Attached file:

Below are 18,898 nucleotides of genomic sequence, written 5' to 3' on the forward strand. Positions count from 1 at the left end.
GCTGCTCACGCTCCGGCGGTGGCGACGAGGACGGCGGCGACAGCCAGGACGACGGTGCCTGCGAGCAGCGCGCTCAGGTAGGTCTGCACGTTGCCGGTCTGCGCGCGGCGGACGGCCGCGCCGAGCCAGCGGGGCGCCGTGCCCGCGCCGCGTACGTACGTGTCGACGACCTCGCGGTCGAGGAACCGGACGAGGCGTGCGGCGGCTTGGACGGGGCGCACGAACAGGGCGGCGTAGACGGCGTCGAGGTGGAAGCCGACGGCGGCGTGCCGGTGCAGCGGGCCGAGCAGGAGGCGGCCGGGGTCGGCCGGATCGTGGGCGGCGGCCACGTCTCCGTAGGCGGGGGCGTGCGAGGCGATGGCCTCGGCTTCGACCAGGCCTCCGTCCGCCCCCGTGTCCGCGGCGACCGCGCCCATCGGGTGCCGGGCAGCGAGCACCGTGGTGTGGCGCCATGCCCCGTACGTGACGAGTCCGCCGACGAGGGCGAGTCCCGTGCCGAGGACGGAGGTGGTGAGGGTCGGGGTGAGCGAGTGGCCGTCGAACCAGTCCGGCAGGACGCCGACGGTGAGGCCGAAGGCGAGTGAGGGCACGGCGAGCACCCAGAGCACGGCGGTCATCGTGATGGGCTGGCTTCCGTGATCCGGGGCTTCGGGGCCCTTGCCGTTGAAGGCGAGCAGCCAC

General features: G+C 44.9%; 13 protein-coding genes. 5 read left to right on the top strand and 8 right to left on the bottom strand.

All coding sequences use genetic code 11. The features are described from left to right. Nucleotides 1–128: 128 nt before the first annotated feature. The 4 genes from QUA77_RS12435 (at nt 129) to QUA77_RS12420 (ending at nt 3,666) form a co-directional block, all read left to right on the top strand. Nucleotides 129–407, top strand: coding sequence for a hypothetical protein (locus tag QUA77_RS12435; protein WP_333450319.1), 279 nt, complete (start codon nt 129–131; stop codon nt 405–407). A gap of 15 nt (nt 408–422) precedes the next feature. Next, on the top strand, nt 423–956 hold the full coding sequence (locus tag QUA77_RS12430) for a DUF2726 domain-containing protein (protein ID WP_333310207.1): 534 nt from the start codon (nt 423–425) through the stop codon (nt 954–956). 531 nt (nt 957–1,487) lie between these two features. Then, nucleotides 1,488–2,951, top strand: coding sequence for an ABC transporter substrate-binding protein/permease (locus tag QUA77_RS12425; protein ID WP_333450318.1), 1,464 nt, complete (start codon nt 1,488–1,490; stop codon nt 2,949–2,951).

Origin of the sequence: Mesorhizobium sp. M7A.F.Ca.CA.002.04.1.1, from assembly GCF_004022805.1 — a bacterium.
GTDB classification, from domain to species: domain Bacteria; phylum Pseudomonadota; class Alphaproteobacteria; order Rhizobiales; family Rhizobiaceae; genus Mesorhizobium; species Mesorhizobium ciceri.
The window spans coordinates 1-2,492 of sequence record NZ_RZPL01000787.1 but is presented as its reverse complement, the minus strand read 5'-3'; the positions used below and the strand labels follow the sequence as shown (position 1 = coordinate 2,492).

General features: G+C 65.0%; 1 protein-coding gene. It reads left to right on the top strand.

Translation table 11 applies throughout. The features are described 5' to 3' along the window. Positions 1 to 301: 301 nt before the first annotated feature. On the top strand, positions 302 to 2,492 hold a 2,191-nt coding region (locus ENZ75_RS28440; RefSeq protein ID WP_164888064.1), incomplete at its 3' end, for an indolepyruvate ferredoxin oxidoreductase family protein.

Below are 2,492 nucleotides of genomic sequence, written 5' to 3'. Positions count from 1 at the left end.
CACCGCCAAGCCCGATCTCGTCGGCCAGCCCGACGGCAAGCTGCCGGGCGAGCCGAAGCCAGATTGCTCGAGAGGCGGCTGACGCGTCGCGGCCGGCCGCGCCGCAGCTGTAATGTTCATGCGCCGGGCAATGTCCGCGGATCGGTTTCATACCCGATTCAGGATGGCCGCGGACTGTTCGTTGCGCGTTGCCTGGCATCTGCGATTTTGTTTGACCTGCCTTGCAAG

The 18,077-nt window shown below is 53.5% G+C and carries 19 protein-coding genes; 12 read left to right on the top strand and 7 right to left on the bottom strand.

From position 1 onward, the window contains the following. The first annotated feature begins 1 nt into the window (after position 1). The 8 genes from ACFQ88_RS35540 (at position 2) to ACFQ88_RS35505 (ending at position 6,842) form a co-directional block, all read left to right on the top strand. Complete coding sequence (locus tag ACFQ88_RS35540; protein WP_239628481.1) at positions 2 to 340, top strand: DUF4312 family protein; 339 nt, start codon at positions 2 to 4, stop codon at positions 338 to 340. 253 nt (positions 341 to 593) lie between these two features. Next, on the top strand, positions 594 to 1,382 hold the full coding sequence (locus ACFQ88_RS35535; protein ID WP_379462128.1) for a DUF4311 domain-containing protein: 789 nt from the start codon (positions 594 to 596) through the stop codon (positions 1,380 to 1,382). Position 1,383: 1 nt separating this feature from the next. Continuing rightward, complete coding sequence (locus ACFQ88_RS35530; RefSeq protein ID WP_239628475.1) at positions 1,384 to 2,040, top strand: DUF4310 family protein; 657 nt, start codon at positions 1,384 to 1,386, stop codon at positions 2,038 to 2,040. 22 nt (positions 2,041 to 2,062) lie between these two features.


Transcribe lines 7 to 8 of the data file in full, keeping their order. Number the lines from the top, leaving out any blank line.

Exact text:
The window spans coordinates 1-2,492 of sequence record NZ_RZPL01000787.1 but is presented as its reverse complement, the minus strand read 5'-3'; the positions used below and the strand labels follow the sequence as shown (position 1 = coordinate 2,492).

General features: G+C 65.0%; 1 protein-coding gene. It reads left to right on the top strand.